How do you manage risk and how do you define it?

Steven: Risk is simply the permanent loss of capital. It is not an algorithm. It is not a number. It is the loss of capital. By executing our process, that is investing in companies that have high returns on capital, strong free cash flow characteristics, and stellar balance sheets, and buying these companies at depressed prices or at high implied earnings yields, we implicitly reduce risk. It’s as simple as that.

You have been managing small-cap and mid-cap funds for a long time. What’s unique and differentiates smid-cap, and why would an investor consider smid-cap?

Steven: As it applies to Royce, we have increasingly broadened our small cap investment universe over the years to mid-cap stocks. It’s only natural for Royce as a successful small-cap manager for over 35 years, that many of our small-cap companies have become mid-cap companies.

Why smid-caps as an asset class? The benefits are size, knowledge, and latitude. Performance with less volatility is just icing on the cake. The obvious advantage with smids is that it is a larger universe. That is a strong advantage.

The second advantage is the ability to hold onto our small-cap winners, even as they grow out of the small-cap universe. I like to say that there is no reason why an investor should forfeit their institutional knowledge of a successful small-cap stock just because it is no longer small.

The other advantage to mid is latitude. At different times there can be large valuation variations between small and mid. As an investor within small and mid, I have the ability to opportunistically find value up and down the cap spectrum. Today that latitude is less of an advantage, just given the incredible correlation between market cap sizes, and for that matter all asset categories. But that has not always been the case. It was not too long ago that large and growth were trading at 30 times forward earnings, while you could invest in many small industrial companies that were trading at single digit multiples. Being able to take advantages of those variations when they occur is very important and very opportunistic. Smid allows you to do that.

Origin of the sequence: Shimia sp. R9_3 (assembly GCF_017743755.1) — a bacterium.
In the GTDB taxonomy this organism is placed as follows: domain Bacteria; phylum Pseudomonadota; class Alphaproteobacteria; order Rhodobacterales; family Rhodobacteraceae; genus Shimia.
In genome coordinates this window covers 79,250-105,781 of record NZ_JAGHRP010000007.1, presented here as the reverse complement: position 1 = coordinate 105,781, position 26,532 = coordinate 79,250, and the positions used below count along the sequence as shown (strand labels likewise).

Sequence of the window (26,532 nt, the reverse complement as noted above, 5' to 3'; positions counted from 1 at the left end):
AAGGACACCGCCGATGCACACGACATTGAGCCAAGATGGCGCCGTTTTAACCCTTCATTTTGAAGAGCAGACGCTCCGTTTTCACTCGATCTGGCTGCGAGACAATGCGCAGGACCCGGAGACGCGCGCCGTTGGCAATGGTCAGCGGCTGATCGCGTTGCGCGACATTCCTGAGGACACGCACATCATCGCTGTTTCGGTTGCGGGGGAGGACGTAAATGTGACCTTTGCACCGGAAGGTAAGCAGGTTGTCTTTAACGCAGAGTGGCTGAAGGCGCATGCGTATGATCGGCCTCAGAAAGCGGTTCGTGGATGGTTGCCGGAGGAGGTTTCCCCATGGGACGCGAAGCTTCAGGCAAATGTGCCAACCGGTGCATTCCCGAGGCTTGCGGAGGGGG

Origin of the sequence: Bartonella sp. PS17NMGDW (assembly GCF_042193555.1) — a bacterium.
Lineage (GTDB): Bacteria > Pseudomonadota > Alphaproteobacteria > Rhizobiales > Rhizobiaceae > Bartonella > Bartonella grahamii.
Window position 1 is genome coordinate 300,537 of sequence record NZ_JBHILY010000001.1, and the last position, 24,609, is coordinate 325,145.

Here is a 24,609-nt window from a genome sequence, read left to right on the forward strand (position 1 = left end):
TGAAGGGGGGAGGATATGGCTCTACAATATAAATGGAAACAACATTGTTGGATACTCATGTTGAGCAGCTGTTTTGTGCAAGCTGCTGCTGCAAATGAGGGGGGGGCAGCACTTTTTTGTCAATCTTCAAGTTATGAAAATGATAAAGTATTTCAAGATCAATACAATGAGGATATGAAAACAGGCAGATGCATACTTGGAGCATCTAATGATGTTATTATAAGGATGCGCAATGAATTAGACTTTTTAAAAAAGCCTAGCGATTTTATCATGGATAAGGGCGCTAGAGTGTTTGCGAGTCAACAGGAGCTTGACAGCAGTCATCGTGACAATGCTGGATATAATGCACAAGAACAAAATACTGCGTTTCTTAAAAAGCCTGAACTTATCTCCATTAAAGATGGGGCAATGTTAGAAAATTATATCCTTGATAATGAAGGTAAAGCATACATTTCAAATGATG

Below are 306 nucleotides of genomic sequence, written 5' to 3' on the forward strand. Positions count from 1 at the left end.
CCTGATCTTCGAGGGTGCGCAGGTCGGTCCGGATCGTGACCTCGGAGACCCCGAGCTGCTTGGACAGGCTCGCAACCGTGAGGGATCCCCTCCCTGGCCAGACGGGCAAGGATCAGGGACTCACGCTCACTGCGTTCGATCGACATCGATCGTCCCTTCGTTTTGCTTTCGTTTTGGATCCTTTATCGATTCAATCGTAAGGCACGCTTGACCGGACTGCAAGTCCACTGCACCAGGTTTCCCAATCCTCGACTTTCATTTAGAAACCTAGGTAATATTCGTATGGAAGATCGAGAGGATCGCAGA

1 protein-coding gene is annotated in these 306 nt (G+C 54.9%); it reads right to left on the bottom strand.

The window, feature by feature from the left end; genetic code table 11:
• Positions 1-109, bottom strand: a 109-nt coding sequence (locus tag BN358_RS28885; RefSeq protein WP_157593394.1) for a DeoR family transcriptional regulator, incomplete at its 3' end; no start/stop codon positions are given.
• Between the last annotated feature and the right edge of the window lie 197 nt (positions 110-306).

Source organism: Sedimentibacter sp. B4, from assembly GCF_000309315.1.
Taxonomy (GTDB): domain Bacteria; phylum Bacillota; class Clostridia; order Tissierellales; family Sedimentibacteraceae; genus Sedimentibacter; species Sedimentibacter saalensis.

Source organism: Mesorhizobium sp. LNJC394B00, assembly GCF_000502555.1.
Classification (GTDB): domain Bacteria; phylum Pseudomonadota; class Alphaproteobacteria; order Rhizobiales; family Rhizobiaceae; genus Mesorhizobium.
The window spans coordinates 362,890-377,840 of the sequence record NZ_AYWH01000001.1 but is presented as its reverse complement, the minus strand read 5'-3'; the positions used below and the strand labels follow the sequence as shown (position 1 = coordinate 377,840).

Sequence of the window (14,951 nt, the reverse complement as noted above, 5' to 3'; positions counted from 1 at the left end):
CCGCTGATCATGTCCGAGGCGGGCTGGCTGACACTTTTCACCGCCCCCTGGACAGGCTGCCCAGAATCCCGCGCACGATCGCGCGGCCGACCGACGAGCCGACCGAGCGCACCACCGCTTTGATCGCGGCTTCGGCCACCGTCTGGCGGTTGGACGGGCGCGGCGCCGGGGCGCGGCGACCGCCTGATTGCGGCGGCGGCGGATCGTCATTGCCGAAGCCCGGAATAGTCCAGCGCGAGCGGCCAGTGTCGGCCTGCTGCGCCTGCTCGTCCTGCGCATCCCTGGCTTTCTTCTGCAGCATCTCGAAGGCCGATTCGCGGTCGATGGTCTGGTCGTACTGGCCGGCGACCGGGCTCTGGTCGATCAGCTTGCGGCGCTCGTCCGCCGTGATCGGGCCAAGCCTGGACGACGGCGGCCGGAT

Not to be ignored, it’s important to note that smid-cap stocks have outperformed small-cap stocks over the long term, and have done so with less volatility. Bigger companies, better performance, less volatility, and being able to address this investment universe more opportunistically, those are all reasons why investors should consider smid-caps.

I did not know that smid caps outperformed small-caps historically.

Steven: Indeed. Smid-caps have outperformed small caps over long periods.

That is interesting. It is the first time I have heard that.

Steven: It is surprising to most, and as importantly, and it has done so with less volatility.

I read David Einhorn ’s book "Fooling Some of the People All of the Time," and he said something along the lines of “Even though, there are no analysts covering small- or micro-caps, a lot of people think that with micro-caps and small-caps, it’s easier to find bargains," (which is true overall), but he says that there is always someone on the other side of the trade, and they are always selling for a reason. Do you believe the market is less efficient when it comes to smaller stocks?

Steven: Honestly, I do not think about it a lot. The natural arguments against mid-cap investing are that the category is more efficient, and the liquidity is greater than that of small. The liquidity argument is a relevant argument. More efficient, I am not so certain. Again, the point is that over the long periods of time, smid as a category has outperformed small. That would support the fact that smid is less efficient versus more efficient. The numbers just bear that to be true.

Small-caps have led the rally since March 2009. In general, big caps are less expensive than small-caps. Are you still finding bargains with small-caps, do you think that they will outperform large-caps, or whatever else you have for input on this issue?